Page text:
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Vatican

A time to act for Catholic-Jewish reconciliation

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Editor's note: Pope Benedict XVI is scheduled to visit the Great Synagogue of Rome Jan. 17. It will be only the second such occasion after the groundbreaking visit by Pope John Paul II in 1986. The visit coincides with the Italian Catholic church's celebration each Jan. 17 of a day for Catholic-Jewish dialogue. The visit is being watched especially close after a year of tension relations between Catholics and Jews.

The recent decree by Pope Benedict XVI advancing the sainthood of Pope Pius XII is another serious blow to Catholic-Jewish relations. Pius’ record during the Shoah remains a legitimate historical question and is, as well, the subject of a long-time emotional disagreement between some in the Vatican and Jewish leaders.

Pope meets, forgives Christmas Eve attacker

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VATICAN CITY -- As a sign of his forgiveness, Pope Benedict XVI met with the woman responsible for knocking him down during a Christmas Eve Mass, a papal spokesman said.

The pope met with Susanna Maiolo after leading his weekly general audience Jan. 13 in the Vatican's Paul VI hall, Father Federico Lombardi said in a written statement.

French seminary trains for Orthodox resurgence

EPINAY-SOUS-SENART, France -- Inside a plain stone building that was once a Catholic convent in the center of town, a dozen black-robed seminarians struggle over French theological phrases.

The nuns are long gone, their Catholic crucifixes replaced by Russian icons and incense that form the trappings of a bold experiment: the Russian Orthodox Church's first seminary outside the former Soviet Union.

Officially launched in November, the small Paris-area school nurses big ambitions: to train a new generation of Orthodox priests capable of serving Russia's growing Diaspora. Even more, the school hopes to foster exchanges between Europe's Christian East and West; and, more specifically, help nurture warming ties between Moscow and the Vatican.

Papal secretary visits pope's Christmas attacker

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VATICAN CITY -- Pope Benedict XVI's personal secretary visited the woman responsible for knocking the pope down during a Christmas Eve Mass.

Msgr. Georg Ganswein, papal secretary, visited Susanna Maiolo at the psychiatric hospital in Subiaco, outside of Rome, where she was transferred Dec. 25.

The papal secretary made the private visit to Maiolo "to show her the Holy Father's interest in her situation," the papal spokesman, Father Federico Lombardi, said in a written statement Jan. 3.

Papal scare not really a shocker

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Video images of Susanna Maiolo’s Christmas Eve lunge at Benedict XVI – her second in as many years, and by far the bolder attempt – certainly made for a striking bit of reality TV, Vatican-style. Yet for anyone who’s spent much time in close proximity to the pope, they weren’t really a shocker.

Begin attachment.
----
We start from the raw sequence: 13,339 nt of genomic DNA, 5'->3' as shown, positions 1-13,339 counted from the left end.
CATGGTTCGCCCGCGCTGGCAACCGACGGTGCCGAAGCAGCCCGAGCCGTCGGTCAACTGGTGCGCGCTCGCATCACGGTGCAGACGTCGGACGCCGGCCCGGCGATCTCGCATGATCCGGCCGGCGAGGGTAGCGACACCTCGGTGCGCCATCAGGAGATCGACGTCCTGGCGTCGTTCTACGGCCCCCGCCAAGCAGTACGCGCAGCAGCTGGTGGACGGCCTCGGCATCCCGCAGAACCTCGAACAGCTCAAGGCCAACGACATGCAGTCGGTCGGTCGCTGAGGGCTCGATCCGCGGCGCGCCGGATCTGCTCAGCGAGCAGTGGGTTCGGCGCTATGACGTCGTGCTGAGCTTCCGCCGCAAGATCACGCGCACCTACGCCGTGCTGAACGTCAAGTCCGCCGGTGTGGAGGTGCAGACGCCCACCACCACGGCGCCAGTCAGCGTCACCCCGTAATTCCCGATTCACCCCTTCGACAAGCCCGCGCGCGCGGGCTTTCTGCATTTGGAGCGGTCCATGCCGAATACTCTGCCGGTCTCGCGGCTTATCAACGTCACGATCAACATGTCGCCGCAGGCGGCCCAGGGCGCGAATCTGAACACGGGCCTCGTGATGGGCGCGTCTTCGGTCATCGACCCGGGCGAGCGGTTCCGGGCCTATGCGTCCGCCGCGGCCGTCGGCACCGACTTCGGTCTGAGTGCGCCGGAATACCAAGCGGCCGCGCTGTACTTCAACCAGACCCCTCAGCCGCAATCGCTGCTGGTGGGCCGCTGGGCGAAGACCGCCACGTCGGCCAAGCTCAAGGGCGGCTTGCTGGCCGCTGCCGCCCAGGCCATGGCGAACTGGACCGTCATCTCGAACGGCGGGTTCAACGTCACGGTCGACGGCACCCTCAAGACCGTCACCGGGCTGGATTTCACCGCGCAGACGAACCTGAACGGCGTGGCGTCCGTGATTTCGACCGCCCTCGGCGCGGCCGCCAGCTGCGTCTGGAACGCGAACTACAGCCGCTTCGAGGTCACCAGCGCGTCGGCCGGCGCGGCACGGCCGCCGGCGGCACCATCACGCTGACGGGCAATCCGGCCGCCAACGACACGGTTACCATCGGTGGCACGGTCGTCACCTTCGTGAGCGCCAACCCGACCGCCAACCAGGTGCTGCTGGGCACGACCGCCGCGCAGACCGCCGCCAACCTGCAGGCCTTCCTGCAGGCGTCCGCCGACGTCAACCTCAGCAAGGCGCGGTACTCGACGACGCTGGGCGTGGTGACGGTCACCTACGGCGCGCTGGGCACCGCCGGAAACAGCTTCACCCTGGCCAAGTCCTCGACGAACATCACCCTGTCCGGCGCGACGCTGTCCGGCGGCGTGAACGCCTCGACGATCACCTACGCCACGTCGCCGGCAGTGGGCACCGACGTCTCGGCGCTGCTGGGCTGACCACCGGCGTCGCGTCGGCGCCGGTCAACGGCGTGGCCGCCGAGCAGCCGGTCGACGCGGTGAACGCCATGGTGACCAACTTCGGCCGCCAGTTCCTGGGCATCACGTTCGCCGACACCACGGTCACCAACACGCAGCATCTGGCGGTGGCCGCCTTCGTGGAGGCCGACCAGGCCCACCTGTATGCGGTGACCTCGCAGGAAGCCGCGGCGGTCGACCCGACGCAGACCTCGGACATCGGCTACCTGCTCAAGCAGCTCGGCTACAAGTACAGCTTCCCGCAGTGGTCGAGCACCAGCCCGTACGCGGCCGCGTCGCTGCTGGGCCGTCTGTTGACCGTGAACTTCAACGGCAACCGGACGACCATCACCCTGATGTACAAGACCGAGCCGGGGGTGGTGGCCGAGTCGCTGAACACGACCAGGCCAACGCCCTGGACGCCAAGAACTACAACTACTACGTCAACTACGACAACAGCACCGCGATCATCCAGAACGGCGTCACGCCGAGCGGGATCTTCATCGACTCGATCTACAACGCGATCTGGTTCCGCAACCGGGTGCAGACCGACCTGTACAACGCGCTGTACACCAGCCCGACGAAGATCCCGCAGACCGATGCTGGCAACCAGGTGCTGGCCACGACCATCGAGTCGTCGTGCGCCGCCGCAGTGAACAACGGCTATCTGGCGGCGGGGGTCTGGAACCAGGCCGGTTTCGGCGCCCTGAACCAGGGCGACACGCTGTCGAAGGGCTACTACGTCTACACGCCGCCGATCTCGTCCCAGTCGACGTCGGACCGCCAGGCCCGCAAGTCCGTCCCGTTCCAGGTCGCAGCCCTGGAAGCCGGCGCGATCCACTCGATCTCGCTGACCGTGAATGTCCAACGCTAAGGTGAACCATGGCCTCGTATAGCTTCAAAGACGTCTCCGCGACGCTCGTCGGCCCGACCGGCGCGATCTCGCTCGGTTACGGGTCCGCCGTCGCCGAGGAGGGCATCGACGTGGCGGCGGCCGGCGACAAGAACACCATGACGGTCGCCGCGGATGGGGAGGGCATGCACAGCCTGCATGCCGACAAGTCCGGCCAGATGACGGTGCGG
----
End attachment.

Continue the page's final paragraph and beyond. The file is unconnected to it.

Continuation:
In comparison to presidents, prime ministers, or even rock stars, the security membrane around a pope is remarkably permeable. While it’s rare for the pope to get bowled over by someone hurling themselves at him, as happened in St. Peter’s Basilica Thursday night, that’s more a matter of luck (or providence) rather than a reflection of how thoroughly insulated he is from potential threats.

Everyone who follows the pope probably has their favorite illustrations of the light security touch; here are a couple of mine.

Humpty Dumpty in the Vatican

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Commentary

TOKYO -- In Through the Looking Glass, Lewis Carroll’s sequel to Alice in Wonderland, Alice meets Humpty Dumpty.

“When I use a word,” Humpty Dumpty said in rather a scornful tone, “it means just what I choose it to mean -- neither more nor less.”

“The question is,” said Alice, “whether you can make words mean so many different things.”

“The question is,” said Humpty Dumpty, “which is to be master -- that’s all.”

The egg-man is convinced that whatever nonsense he utters makes sense because he says it does.

Vatican moves John Paul II and Pius XII closer to sainthood

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Two instances of something may not constitute a trend, but they can at least suggest a strategy. Last week, an apparent Vatican strategy on turning popes into saints came into view: When you’re going to move a controversial pope along the path to sainthood, bundle him with a more popular pontiff – the PR calculation apparently being that acclaim for the latter may drown out negative reaction to the former.

Call it a “two-for-one” strategy, one that appears especially probable when the controversy concerns Jewish/Catholic relations.

The Vatican announced Dec. 19 that Pope Benedict XVI has approved decrees of heroic virtue for two of his 20th century predecessors: Pope John Paul II and Pope Pius XII.

A decree of heroic virtue is a finding that someone lived a saintly life. It allows the candidate to be referred to as “venerable,” and means the only hurdle left for beatification is a documented miracle, with one more miracle necessary for canonization, the formal act of declaring someone a saint.

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November 21-December 5, 2014

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